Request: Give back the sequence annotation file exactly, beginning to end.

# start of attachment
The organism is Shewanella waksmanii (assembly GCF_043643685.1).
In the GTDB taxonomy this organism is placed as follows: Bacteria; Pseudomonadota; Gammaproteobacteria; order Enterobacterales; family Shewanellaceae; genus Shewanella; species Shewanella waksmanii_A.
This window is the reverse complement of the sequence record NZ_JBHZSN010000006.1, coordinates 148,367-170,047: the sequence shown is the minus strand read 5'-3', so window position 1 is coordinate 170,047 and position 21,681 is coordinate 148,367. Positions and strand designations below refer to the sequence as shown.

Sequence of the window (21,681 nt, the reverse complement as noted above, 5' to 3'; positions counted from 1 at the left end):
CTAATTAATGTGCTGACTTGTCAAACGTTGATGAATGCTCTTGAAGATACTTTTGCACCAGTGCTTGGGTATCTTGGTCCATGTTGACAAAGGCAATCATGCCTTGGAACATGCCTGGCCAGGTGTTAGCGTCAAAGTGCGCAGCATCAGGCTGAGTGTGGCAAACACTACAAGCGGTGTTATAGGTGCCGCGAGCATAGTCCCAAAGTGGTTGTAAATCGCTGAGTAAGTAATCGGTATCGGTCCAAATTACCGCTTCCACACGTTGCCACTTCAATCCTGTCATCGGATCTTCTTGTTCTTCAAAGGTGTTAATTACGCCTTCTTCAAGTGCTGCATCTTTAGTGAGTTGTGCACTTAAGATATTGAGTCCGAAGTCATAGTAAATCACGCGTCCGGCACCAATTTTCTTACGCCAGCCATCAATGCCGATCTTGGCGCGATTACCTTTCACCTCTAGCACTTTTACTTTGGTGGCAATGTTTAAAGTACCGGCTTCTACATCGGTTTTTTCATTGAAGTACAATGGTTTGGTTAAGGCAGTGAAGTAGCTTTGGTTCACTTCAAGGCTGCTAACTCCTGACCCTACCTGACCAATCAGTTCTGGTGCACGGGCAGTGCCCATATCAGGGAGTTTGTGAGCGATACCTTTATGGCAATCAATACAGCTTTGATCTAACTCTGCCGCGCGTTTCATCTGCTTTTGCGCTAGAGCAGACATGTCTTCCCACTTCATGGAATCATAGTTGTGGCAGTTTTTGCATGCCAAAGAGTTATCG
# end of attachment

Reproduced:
The organism is Shewanella waksmanii (assembly GCF_043643685.1).
In the GTDB taxonomy this organism is placed as follows: Bacteria; Pseudomonadota; Gammaproteobacteria; order Enterobacterales; family Shewanellaceae; genus Shewanella; species Shewanella waksmanii_A.
This window is the reverse complement of the sequence record NZ_JBHZSN010000006.1, coordinates 148,367-170,047: the sequence shown is the minus strand read 5'-3', so window position 1 is coordinate 170,047 and position 21,681 is coordinate 148,367. Positions and strand designations below refer to the sequence as shown.

Sequence of the window (21,681 nt, the reverse complement as noted above, 5' to 3'; positions counted from 1 at the left end):
CTAATTAATGTGCTGACTTGTCAAACGTTGATGAATGCTCTTGAAGATACTTTTGCACCAGTGCTTGGGTATCTTGGTCCATGTTGACAAAGGCAATCATGCCTTGGAACATGCCTGGCCAGGTGTTAGCGTCAAAGTGCGCAGCATCAGGCTGAGTGTGGCAAACACTACAAGCGGTGTTATAGGTGCCGCGAGCATAGTCCCAAAGTGGTTGTAAATCGCTGAGTAAGTAATCGGTATCGGTCCAAATTACCGCTTCCACACGTTGCCACTTCAATCCTGTCATCGGATCTTCTTGTTCTTCAAAGGTGTTAATTACGCCTTCTTCAAGTGCTGCATCTTTAGTGAGTTGTGCACTTAAGATATTGAGTCCGAAGTCATAGTAAATCACGCGTCCGGCACCAATTTTCTTACGCCAGCCATCAATGCCGATCTTGGCGCGATTACCTTTCACCTCTAGCACTTTTACTTTGGTGGCAATGTTTAAAGTACCGGCTTCTACATCGGTTTTTTCATTGAAGTACAATGGTTTGGTTAAGGCAGTGAAGTAGCTTTGGTTCACTTCAAGGCTGCTAACTCCTGACCCTACCTGACCAATCAGTTCTGGTGCACGGGCAGTGCCCATATCAGGGAGTTTGTGAGCGATACCTTTATGGCAATCAATACAGCTTTGATCTAACTCTGCCGCGCGTTTCATCTGCTTTTGCGCTAGAGCAGACATGTCTTCCCACTTCATGGAATCATAGTTGTGGCAGTTTTTGCATGCCAAAGAGTTATCG